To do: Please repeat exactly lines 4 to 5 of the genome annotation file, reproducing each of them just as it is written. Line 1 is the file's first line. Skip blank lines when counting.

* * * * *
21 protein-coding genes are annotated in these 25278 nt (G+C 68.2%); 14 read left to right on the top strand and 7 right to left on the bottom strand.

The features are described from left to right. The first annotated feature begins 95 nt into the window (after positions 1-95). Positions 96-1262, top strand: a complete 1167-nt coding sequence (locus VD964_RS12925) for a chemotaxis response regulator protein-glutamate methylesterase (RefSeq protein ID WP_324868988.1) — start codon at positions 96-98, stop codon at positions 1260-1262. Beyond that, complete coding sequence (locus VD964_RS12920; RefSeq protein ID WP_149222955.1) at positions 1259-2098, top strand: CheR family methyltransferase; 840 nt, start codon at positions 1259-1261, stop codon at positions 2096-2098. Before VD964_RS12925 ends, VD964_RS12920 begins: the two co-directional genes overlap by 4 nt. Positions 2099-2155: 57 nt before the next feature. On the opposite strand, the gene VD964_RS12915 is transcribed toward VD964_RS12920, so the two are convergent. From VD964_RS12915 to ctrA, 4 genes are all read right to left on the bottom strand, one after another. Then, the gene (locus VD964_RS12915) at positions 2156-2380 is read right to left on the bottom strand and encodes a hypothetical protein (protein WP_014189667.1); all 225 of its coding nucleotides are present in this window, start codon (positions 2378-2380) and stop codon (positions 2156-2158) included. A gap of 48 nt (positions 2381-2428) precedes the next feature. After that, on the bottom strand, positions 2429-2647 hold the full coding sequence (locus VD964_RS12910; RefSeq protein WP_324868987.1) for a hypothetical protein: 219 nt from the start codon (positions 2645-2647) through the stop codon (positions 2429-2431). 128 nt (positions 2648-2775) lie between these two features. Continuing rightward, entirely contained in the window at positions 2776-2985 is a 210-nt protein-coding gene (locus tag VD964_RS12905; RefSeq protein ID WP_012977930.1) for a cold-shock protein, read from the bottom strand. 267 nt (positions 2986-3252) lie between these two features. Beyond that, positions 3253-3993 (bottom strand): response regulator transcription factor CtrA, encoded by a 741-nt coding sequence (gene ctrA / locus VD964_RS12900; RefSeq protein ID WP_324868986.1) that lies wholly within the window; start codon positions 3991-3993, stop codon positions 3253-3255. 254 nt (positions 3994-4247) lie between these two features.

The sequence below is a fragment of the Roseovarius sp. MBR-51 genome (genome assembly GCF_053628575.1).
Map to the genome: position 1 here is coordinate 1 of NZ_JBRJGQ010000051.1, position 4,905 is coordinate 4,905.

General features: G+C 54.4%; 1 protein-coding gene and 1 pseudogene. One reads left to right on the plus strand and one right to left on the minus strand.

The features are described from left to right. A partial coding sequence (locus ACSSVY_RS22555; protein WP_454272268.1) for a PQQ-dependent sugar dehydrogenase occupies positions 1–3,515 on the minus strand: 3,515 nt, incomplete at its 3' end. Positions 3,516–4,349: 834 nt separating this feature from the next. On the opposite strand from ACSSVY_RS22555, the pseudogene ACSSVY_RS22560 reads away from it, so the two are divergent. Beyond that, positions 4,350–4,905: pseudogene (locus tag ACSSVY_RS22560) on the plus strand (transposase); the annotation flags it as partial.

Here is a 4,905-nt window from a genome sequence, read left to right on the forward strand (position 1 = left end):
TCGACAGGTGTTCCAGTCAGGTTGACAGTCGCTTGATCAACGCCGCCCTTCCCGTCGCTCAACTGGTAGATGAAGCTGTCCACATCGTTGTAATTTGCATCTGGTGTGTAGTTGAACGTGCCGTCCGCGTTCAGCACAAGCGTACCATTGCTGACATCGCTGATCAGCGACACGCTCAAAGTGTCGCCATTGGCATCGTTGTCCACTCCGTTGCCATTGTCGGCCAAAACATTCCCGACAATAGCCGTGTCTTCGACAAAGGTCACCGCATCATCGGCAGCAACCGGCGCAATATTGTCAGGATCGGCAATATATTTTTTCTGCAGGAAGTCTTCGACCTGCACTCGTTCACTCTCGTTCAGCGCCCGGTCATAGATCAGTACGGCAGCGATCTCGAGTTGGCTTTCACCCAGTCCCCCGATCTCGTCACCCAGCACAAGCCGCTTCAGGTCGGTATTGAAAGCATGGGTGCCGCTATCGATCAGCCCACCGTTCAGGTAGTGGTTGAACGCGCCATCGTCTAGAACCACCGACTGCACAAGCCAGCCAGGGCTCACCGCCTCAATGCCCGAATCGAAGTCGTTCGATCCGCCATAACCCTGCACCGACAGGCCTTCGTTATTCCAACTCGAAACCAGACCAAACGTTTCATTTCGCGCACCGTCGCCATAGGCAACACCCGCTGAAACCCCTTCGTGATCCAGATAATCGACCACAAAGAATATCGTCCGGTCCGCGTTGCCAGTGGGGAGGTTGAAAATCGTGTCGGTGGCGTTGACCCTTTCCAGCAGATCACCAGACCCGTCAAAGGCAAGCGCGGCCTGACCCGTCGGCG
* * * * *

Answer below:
Map to the genome: position 1 here is coordinate 1 of NZ_JBRJGQ010000051.1, position 4,905 is coordinate 4,905.

General features: G+C 54.4%; 1 protein-coding gene and 1 pseudogene. One reads left to right on the plus strand and one right to left on the minus strand.